Tuesday, July 5, 2016
Parcel Data, Who Needs it
Just about everyone. At a recent parcel gathering there was some discussion about re-discovering which federal agencies need parcel data.
As our computing and analysis capability expands so does our need for more granular and more detailed information. An overview of the granularity of geographic units in the US shows the increasing density and decreasing size of the unit of land about which we can compile information.
3,200 counties or equivalents
40,000 functional governmental units
57,000 7 ½ minute quadrangles to cover continental US and Hawaii
66,000 Census tracts
3.8 million square miles in the US
11 million Census blocks
133 million residential housing units in the US
(5.6 million commercial buildings)
150 million parcels
324 million people in the US
Parcels are the logical division of land for compiling information about use, value, and ownership. And who and what agencies need to know about use, value, and ownership? Almost every agency at some level needs this data.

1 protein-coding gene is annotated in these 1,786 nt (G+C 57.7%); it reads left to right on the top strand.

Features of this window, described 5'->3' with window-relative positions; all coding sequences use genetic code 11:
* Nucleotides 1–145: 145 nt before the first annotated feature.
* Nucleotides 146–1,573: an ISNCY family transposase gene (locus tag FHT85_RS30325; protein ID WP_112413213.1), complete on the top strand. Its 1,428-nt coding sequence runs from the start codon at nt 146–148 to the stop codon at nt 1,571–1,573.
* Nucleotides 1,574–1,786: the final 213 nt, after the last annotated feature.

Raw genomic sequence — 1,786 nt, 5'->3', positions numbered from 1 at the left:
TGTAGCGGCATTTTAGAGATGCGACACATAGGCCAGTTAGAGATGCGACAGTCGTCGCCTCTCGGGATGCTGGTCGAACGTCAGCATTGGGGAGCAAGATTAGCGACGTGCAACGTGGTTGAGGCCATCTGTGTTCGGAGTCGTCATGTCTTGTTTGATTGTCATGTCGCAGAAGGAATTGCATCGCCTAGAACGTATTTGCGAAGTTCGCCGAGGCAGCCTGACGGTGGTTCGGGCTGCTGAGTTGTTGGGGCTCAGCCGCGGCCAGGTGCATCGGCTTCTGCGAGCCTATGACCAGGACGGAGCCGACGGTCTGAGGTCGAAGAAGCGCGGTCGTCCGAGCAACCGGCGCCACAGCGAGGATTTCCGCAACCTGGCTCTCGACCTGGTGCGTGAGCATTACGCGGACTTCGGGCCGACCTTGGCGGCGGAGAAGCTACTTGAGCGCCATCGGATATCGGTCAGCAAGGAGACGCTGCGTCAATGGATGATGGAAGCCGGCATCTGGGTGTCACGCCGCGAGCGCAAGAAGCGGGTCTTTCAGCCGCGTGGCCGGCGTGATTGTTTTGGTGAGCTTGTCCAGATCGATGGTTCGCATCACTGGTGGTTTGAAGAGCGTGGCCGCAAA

In 2008 the Cadastral Subcommittee interviewed 30 federal agencies to ascertain their use of or need for locally produced parcel data and for the responding agencies 16 had a clear identified need. (http://nationalcad.org/download/Federal_Agencies_-_final.pdf)
Since 2008 as agencies have become more familiar with the availability of more detailed information and the ability to use and analyze bigger data sets (think GIS big data) has arrived, the identified needs and uses for parcel data have grown.
And what information about parcels is needed? Other than guarded concerns about personally identifiable information (PII) the basic information needs are as originally defined nearly a decade ago (http://nationalcad.org/download/CadNSDI-Version2-Documentation.zip) and include use, value, and ownership. Several agencies have expanded data needs, typically in more defined areas, such as urban areas, commercial parks, wildland fire interface areas, or farm program participation parcels. Some of the extended attributes in more focused areas include, rental or owner occupied, mortgage status, tax bill payment status, farm field activity, new building activity, structure condition, and commercial lease values.
Defining which attributes to aggregate and what standard field names and attribute types to use are not barriers to building a national parcel dial tone. These things have all been studied and are known well enough to start. There will be updates of course. How many times a year does your mobile phone provider update your operating system or connection parameters?
Who needs parcels? There are enough needs and uses that they should just be there.